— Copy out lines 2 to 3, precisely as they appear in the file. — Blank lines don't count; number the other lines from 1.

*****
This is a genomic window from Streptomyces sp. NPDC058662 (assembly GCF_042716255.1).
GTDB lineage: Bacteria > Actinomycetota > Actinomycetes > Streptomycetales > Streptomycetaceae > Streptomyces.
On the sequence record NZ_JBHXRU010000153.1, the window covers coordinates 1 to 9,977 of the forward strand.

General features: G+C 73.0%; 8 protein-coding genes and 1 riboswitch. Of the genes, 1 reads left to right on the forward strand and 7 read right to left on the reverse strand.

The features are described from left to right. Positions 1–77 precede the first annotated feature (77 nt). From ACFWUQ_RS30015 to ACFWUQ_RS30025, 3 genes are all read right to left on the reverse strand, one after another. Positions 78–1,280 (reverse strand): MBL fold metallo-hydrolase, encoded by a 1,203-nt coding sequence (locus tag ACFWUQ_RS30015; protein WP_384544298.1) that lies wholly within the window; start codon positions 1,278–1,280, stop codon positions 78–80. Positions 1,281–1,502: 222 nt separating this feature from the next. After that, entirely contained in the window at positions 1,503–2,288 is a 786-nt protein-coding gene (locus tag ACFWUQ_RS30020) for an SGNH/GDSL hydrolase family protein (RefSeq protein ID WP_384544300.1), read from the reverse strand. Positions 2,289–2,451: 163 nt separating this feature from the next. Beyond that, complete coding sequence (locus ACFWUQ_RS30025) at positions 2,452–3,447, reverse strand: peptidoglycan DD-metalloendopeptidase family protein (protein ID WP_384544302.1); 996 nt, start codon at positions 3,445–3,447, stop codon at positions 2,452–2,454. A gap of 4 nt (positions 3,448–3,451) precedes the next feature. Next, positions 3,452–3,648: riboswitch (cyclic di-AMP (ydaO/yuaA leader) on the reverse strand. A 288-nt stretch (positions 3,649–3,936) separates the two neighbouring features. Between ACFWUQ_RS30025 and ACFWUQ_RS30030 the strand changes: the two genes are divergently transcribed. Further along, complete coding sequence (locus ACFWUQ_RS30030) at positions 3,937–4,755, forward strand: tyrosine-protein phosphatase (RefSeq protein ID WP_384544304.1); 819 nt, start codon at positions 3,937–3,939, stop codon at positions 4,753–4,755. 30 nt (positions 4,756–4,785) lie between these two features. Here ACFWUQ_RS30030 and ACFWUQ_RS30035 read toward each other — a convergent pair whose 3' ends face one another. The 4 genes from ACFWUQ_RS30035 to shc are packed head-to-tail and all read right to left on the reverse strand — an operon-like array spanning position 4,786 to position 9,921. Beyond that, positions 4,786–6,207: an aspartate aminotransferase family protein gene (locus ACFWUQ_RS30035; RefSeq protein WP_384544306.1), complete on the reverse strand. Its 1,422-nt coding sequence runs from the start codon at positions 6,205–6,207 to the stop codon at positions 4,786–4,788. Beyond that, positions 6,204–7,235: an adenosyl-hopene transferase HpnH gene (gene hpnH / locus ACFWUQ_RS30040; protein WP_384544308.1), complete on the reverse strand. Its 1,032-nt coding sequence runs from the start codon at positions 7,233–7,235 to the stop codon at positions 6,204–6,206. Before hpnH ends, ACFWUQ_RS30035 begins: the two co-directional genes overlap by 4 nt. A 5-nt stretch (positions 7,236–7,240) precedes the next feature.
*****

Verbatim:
GTDB lineage: Bacteria > Actinomycetota > Actinomycetes > Streptomycetales > Streptomycetaceae > Streptomyces.
On the sequence record NZ_JBHXRU010000153.1, the window covers coordinates 1 to 9,977 of the forward strand.